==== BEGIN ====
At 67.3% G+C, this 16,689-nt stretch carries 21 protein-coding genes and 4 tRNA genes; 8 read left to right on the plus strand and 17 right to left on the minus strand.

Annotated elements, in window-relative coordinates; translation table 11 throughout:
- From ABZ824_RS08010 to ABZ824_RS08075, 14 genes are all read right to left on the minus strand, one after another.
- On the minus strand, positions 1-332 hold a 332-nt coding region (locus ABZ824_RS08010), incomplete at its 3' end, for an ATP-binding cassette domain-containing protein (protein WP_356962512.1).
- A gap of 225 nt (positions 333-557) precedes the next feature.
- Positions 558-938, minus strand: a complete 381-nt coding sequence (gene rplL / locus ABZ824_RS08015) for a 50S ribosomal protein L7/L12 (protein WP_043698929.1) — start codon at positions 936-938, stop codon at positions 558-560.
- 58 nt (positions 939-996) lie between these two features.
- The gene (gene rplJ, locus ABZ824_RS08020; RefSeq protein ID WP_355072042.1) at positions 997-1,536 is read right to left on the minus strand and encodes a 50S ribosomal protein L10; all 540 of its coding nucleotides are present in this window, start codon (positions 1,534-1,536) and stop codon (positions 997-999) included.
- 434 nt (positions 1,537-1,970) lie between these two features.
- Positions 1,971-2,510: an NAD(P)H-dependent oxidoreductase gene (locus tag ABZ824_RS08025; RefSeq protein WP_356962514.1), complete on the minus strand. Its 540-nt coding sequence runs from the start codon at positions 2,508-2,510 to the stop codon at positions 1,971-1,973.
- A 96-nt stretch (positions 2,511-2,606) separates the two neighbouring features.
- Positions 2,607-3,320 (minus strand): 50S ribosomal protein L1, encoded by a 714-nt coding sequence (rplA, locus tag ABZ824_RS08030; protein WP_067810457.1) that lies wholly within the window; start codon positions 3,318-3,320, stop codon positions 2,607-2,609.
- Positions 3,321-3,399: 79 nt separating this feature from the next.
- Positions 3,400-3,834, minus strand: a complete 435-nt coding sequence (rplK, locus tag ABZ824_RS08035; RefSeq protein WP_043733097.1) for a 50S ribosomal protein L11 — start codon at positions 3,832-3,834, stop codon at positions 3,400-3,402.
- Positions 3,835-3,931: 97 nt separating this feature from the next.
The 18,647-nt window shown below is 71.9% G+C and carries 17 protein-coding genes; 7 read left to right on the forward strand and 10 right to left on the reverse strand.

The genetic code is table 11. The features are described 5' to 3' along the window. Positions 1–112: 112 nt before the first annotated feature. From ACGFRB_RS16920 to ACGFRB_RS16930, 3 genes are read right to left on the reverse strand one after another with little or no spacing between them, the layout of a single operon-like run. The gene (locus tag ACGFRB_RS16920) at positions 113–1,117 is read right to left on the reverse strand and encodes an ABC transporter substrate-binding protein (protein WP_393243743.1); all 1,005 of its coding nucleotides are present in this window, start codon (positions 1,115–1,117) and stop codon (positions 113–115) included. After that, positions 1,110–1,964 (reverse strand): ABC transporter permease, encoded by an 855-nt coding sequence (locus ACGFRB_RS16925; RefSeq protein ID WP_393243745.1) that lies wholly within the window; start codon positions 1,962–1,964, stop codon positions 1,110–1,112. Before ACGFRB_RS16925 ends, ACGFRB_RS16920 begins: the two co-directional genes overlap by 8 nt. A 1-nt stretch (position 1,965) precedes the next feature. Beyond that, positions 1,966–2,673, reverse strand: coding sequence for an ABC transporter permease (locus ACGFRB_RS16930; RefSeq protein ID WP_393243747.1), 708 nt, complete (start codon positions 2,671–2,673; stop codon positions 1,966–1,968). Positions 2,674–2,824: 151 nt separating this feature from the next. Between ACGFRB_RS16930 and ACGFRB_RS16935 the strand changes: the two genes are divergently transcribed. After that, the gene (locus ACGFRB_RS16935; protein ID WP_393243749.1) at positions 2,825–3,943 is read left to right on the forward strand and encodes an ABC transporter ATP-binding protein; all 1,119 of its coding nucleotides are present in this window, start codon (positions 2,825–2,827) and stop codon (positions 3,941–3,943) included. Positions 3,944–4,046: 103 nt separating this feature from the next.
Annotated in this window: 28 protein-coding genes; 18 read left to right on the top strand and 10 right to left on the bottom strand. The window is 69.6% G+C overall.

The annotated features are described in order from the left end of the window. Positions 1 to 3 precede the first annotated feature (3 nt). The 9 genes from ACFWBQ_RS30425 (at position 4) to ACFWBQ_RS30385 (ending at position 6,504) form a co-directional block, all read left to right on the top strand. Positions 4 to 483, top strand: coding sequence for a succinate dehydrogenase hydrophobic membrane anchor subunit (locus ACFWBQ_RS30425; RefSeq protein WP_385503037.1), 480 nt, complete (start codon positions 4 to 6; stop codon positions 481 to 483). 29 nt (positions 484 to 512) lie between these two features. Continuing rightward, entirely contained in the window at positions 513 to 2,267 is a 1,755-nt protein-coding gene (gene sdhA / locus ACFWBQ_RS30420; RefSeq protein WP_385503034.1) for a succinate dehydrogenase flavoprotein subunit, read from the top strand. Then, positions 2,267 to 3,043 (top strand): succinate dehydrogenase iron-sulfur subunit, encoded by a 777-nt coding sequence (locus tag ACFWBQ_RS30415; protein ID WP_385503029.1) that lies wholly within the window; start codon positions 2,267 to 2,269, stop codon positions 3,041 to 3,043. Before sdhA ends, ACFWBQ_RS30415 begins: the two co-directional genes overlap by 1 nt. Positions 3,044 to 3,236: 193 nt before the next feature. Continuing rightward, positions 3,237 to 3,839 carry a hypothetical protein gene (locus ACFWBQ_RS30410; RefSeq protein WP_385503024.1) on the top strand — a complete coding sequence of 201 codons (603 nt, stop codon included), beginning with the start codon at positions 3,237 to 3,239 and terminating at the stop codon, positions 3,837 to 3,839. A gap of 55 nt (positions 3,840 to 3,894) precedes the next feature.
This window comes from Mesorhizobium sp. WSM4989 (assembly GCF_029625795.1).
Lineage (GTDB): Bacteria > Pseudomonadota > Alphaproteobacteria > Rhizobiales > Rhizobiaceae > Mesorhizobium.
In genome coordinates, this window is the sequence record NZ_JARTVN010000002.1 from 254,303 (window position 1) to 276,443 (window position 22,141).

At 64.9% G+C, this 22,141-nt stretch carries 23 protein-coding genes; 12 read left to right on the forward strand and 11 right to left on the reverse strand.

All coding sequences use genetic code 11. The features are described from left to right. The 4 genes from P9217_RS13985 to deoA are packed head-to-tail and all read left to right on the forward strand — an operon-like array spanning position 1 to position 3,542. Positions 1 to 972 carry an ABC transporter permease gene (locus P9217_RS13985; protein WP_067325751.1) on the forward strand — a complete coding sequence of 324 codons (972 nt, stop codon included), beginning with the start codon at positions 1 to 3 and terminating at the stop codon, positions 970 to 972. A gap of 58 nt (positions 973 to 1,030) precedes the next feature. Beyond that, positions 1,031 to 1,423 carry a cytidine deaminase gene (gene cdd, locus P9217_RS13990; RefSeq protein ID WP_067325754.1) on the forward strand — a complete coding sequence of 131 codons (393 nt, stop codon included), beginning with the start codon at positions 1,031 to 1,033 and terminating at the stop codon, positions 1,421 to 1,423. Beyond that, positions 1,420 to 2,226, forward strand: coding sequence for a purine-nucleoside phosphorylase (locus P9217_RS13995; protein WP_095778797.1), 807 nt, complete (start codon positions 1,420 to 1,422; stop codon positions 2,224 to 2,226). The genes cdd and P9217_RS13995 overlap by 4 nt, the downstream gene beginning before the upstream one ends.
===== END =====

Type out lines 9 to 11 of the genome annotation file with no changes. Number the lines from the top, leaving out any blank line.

- 434 nt (positions 1,537-1,970) lie between these two features.
- Positions 1,971-2,510: an NAD(P)H-dependent oxidoreductase gene (locus tag ABZ824_RS08025; RefSeq protein WP_356962514.1), complete on the minus strand. Its 540-nt coding sequence runs from the start codon at positions 2,508-2,510 to the stop codon at positions 1,971-1,973.
- A 96-nt stretch (positions 2,511-2,606) separates the two neighbouring features.